* The feds want to make a better return on their investment on law student loans. Perhaps it’s time for those good old gainful employment regulations. [Student Loan Ranger / U.S. News & World Report]
* Cleveland kidnapper Ariel Castro is expected to speak at his sentencing hearing today, where a judge will decide if a term of life in prison plus 1,000 years is appropriate punishment for him. [CBS News]
3rd Circuit, 7th Circuit, Biglaw, Blackberry-Crackberry, Cellphones, Gay Marriage, Guns / Firearms, In-House Counsel, Insider Trading, iPhone, Law Professors, Law Schools, LSAT, Morning Docket, Sentencing Law, Trials
* “Can you imagine if a law firm had a breach? We wouldn’t work with them again.” In-house counsel are pissed that outside counsel CHECK THEY EMAILS on cellphones. [Am Law Daily]
* Matt Kluger’s 12-year insider trading sentence was upheld by the Third Circuit. All of the Biglaw firms he’s worked at, most recently Wilson Sonsini, must be so proud. [WSJ Law Blog (sub. req.)]
* Shots fired: a tax law professor decimates Seton Hall in prose over its decision to possibly kick untenured junior professors to the curb due to budget considerations. [DealBook / New York Times]
* Do yourselves a favor, and don’t worry about how to “demystify the LSAT experimental section” during the test — unless you want a crappy score. [Law Admissions Lowdown / U.S. News & World Report]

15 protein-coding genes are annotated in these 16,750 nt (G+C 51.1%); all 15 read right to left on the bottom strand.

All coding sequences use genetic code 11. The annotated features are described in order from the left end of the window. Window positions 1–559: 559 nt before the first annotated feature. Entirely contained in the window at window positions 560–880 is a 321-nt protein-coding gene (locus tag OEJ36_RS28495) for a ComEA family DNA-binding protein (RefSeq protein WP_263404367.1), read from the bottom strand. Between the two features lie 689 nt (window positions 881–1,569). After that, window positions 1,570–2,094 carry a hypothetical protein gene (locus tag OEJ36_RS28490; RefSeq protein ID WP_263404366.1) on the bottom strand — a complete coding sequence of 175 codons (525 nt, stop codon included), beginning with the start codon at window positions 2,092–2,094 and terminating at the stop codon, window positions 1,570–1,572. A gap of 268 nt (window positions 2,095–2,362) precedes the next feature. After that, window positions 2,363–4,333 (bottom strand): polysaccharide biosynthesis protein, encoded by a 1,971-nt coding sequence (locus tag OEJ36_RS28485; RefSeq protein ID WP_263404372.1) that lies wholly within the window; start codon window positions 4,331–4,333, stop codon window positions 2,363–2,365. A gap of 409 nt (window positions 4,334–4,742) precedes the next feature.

* Pass the ammunition? After facing a court-mandated deadline from the Seventh Circuit, Illinois is now the last state in the country to have legalized the concealed carrying of firearms. [Chicago Tribune]
* Now that SCOTUS has punted on the question of gay marriage, other plaintiffs are stepping forward to sue for the right to wed. Next up, a challenge to Pennsylvania’s ban on equality. [Legal Intelligencer]
* James “Whitey” Bulger let f-bombs fly across the courtroom during his trial yesterday when his former partner took the stand to testify against the mob boss. Once a Masshole, always a Masshole. [CNN]
* Based on the justices’ reactions during oral arguments in Windsor v. U.S., there was no defending the Defense of Marriage Act. Not even the Paul Clement, the patron saint of conservative causes could save the day. [New York Times]
* Alas, the David Boies and Ted Olson Dream Team stole much of the spotlight from Roberta Kaplan, the Paul Weiss partner who argued on behalf of Edith Windsor in an effort to overturn DOMA. Seriously, you go girl! [WSJ Law Blog (sub. req.)]
* Dude, you’re getting a Dell! Alston & Bird and Kirkland & Ellis are the latest firms to join the Biglaw sharks (including Ho-Love, Debevoise, Wachtell, SullCrom, and Simpson Thacher) circling this major tech buyout. [Am Law Daily]
* It looks like it’s time for JPMorgan to face the music for its investments in Lehman Brothers, because a federal judge just ruled that the bank cannot “dispatch plaintiff’s claims to the waste bin.” [Reuters]
* An alleged killer’s sense of mortality: James Holmes, the suspect in the Colorado movie theater shooting, offered to plead guilty and spend life in prison in order to avoid the death penalty. [CNN]
Cyrus Vance is pressing criminal charges against a small bank. Does he just not see the big ones?
If you don’t have a lawyer, it is hard to really put their feet to the fire and make sure the banks have every ‘t’ crossed and ‘i’ dotted… We are going to make sure funding for those legal services is restored. – New York Attorney General Eric T. Schneiderman, discussing the implications of a […]